Our Departmental Administrator, who brings to her position substantial academic and practical experience in both theatre and film, who is working on a PhD and tutoring in Film Studies at present, has to enter a competitive selection pool to become an administrator in one of the new schools...or give up her position entirely.
The postgraduate students who work both in theatre and in film, who are working on projects that mix these media, are now being told that they will have to find other ways of working.
And obviously, staff teaching and research will be severely compromised on all levels.
When I was advised of the contents of the Draft Implementation Plan at 830am Tuesday morning (15th April), I was told by Professor Strongman that "this is not up for grabs or discussion -- these are finished things." Of course, he also said on January 30th, "you cannot fight this, Sharon, the case is too solid."
This arises as a result of the University failing to adhere to its own formal processes and protocols for managing academic and finanial issues. There has been no good faith (or any sort of faith) effort by Professor Strongman to negotiate a way for us to contribute to the College of Arts required savings while preserving the Theatre and Film Studies major. The Review Panel toured our facilities but did not invite us to speak to them about options for achieving savings without doing such damage -- not even a pro forma invitation to me as HoD to front up, as might be expected during the University's usual change processes.
It does seem to us that the objective is to deal a fatal blow to our disciplines; the only difference is now we are being offered the opportunity to die slowly rather than quickly. Or as one student has put it: "on January 30th they threatened to chop off both our arms, and now they want us to rejoice in only having one amputated."
I really hate to sound ungrateful. In this week alone I see so many people losing their jobs with no recourse and few alternatives. In comparison, I am a privileged academic. But my work is with students and performance here in Christchurch. I value my colleagues and what we have built together more than I can say. To find it under attack by the very people who are supposed to prize our accomplishments and facilitate our development is deeply discouraging for all of us here.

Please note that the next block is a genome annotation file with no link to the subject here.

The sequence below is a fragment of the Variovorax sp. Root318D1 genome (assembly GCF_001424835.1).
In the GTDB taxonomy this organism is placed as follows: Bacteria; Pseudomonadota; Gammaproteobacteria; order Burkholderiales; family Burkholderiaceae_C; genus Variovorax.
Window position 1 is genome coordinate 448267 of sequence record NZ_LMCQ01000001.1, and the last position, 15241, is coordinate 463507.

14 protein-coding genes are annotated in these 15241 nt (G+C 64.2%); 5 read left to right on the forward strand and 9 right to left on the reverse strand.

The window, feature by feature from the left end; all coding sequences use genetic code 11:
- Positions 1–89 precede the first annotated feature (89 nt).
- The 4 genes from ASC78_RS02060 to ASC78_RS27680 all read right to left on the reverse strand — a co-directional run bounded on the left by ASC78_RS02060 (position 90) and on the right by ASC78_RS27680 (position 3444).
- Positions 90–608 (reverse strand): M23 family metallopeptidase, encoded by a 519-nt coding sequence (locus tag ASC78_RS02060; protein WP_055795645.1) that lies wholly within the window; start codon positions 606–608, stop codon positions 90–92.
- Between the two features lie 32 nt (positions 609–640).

Ooops. Instead of
The major in Theatre and Film Studies are to be disestablished.
The major in Theatre and Film Studies is to be disestablished.
Someone please slap me on the wrist now.
Thanks for explaining Sharon. ]
I won't air my full feelings- I also work for UC. But feelings of relief for some particular people affected are tempered by anger and regret. Kia kaha.
The Free Theatre lived up to its name and I got to see the play for free last Friday. And it was wonderful.
We were welcomed with wine and feted with more of the same at the conclusion. The set was multi-layered and used with great imagination. There was movie projection, synchronised with the actors speaking their lines. There was passion and movement and subtlety and diabolical and beautiful music. There was even a point when I feared for an actor's safety as she dangled upside down singing for what seemed like an unhealthily long time.
There was every theatre experience you could expect except maybe controversy. But that was supplied at the performance last night. My 16 year old daughter was thrilled when a large part of the audience from one school was ushered out after the opening erotic (mildly) scene, leaving just 20 patrons. She and her group of drama mad friends got what they felt was a private performance and the privilege to interact personally with the cast at the end. Perfect.